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EU Adopts 'Magnitsky' Sanctions Regime To Target Rights Abusers


Sergei Magnitsky was a whistle-blower who helped uncover the theft of nearly $230 million from Russian government coffers. He was later arrested, and died in a Moscow prison

European Union foreign ministers have given the final green light to establishing a system that would allow the 27-nation bloc to impose sanctions on human rights violators worldwide.

The ministers sealed the agreement on a sanctions regime at talks in Brussels on December 7, saying it underlines that "the promotion and protection of human rights remain a cornerstone and priority of EU external action and reflects the EU’s determination to address serious human rights violations and abuses."

The move allows the bloc “to target individuals, entities and bodies -- including state and nonstate actors -- responsible for, involved in, or associated with serious human rights violations and abuses worldwide, no matter where they occurred," the Council of the EU said in a statement.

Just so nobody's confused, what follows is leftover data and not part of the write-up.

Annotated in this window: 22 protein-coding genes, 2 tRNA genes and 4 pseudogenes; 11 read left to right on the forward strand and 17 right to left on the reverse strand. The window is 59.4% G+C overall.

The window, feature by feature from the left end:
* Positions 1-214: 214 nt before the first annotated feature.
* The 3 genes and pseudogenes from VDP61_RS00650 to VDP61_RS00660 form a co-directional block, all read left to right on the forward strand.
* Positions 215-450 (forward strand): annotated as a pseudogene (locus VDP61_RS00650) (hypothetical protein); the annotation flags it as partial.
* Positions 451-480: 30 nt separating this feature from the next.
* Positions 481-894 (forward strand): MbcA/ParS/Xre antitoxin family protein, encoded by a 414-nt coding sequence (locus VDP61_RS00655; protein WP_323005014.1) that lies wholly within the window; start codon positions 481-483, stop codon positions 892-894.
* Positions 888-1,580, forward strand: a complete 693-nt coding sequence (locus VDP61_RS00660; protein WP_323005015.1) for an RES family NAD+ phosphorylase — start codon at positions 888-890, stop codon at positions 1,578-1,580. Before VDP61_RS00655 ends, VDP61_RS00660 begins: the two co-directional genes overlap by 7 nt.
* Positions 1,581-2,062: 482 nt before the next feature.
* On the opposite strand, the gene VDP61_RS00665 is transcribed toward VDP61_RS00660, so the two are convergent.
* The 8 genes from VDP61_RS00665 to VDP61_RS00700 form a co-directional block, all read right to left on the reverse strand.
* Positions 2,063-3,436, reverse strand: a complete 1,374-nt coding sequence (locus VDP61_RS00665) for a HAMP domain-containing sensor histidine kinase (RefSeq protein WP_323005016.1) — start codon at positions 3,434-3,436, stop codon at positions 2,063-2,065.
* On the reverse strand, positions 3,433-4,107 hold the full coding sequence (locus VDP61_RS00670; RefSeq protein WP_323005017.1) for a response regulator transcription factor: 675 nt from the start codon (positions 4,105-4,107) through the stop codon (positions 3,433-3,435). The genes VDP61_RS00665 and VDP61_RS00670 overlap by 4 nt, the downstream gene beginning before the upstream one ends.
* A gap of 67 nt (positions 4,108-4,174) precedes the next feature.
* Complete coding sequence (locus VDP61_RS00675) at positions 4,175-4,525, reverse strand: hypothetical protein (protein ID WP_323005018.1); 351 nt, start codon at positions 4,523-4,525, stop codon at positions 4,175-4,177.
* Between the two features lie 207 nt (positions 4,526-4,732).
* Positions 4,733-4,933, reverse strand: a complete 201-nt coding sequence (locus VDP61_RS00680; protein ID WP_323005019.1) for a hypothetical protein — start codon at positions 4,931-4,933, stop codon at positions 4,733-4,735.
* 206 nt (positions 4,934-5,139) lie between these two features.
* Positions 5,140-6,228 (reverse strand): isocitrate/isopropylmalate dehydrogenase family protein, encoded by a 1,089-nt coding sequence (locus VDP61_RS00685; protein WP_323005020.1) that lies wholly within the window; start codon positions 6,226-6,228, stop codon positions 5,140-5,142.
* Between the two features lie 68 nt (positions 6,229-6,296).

The new mechanism, which envisages both asset freezes and visa bans, is expected to officially enter into force on Human Rights Day on December 10.

EU officials familiar with the matter have told RFE/RL that no individuals or entities will be sanctioned immediately, though names could be put on the blacklist as early as the beginning of 2021.

The punitive measures would apply for acts such as genocide, crimes against humanity, serious human rights violations, or abuses such as torture, slavery, extrajudicial killings, and arbitrary arrests. Other acts could be punished if they are "widespread, systematic or are otherwise of serious concern."

The EU mechanism will not replace existing sanctions programs, some of which already address human rights violations and abuses in Syria, Belarus, and Venezuela.

The mechanism is similar to the Magnitsky Act passed by the United States in 2012, which initially targeted Russian officials deemed complicit in the death of Sergei Magnitsky, a Russian whistle-blower who helped uncover the theft of nearly $230 million from Russia's government through fraudulent tax refunds.

Magnitsky was later arrested, and died in a Moscow prison in 2009 after suffering from what his supporters say amounted to torture.

The U.S. law, which has infuriated the Kremlin, was later expanded into a similarly named measure that included individuals from other nations.

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